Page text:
Protecting Afghanistan’s Food Supply, One Goat at a Time

Afghanistan is home to roughly 2.5 million farmers who herd sheep, goats and cows. They play a critical role in the country’s food supply. 

These pastoralists, the majority of whom are nomadic, rely on their livestock for food and income. To survive in the country’s arid climate, these nomads herd millions of animals throughout the year in search of new grazing pasture and cooler, rainier areas to spend the summer months. They use their animals to produce yogurt, cheese and other dairy products for sustenance, and to sell at market for income. Pastoralists also supply an estimated 72 percent of the sheep and goats sold in Afghanistan’s major livestock markets. Any threat to these herders and their animals is a threat to the whole country.


One major threat? Disease. Foot and Mouth Disease (FMD), which causes blisters and reduces milk production, and Peste des petits ruminants (PPR), often called “sheep and goat plague,” are viral illnesses that are highly contagious. PPR in particular can quickly infect nearly an entire herd and can kill as many as 70 percent of infected animals. The nomadic lifestyle of these communities means an infected animal can quickly spark an epidemic.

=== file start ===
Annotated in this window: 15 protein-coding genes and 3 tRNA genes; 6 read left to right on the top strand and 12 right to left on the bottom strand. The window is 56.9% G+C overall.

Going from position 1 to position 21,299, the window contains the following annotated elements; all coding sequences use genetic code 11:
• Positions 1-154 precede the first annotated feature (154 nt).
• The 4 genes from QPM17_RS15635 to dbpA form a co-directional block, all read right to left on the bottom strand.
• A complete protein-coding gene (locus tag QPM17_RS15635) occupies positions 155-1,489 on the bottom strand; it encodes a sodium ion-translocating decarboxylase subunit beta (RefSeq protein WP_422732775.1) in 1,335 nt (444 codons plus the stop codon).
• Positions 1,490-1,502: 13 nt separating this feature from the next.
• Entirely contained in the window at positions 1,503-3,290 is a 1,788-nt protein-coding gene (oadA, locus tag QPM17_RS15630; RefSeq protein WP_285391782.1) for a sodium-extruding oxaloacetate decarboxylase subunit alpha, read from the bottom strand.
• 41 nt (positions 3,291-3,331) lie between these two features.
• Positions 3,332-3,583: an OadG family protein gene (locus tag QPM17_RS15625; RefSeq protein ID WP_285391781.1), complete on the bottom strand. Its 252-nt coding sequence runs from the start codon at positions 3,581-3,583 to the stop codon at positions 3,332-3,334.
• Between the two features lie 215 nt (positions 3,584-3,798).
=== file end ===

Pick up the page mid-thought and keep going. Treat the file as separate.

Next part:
To address the food security issues and economic losses caused by these diseases, Relief International partners with local communities in Afghanistan to prevent PPR and FMD. With support from the Food and Agriculture Organization of the UN (FAO) and as part of the organization’s global initiative to eradicate PPR by 2030, RI provides PPR and FMD vaccinations to approximately 6,800 cattle and 40,000 sheep and goats in Nangarhar, Ghazni, Kapisa and Nimroz provinces.

Working with more than 70 local veterinary clinics, RI also helps herders understand the role of vaccination in preventing the spread of diseases. These community information measures are as essential as vaccinations to stopping further infection.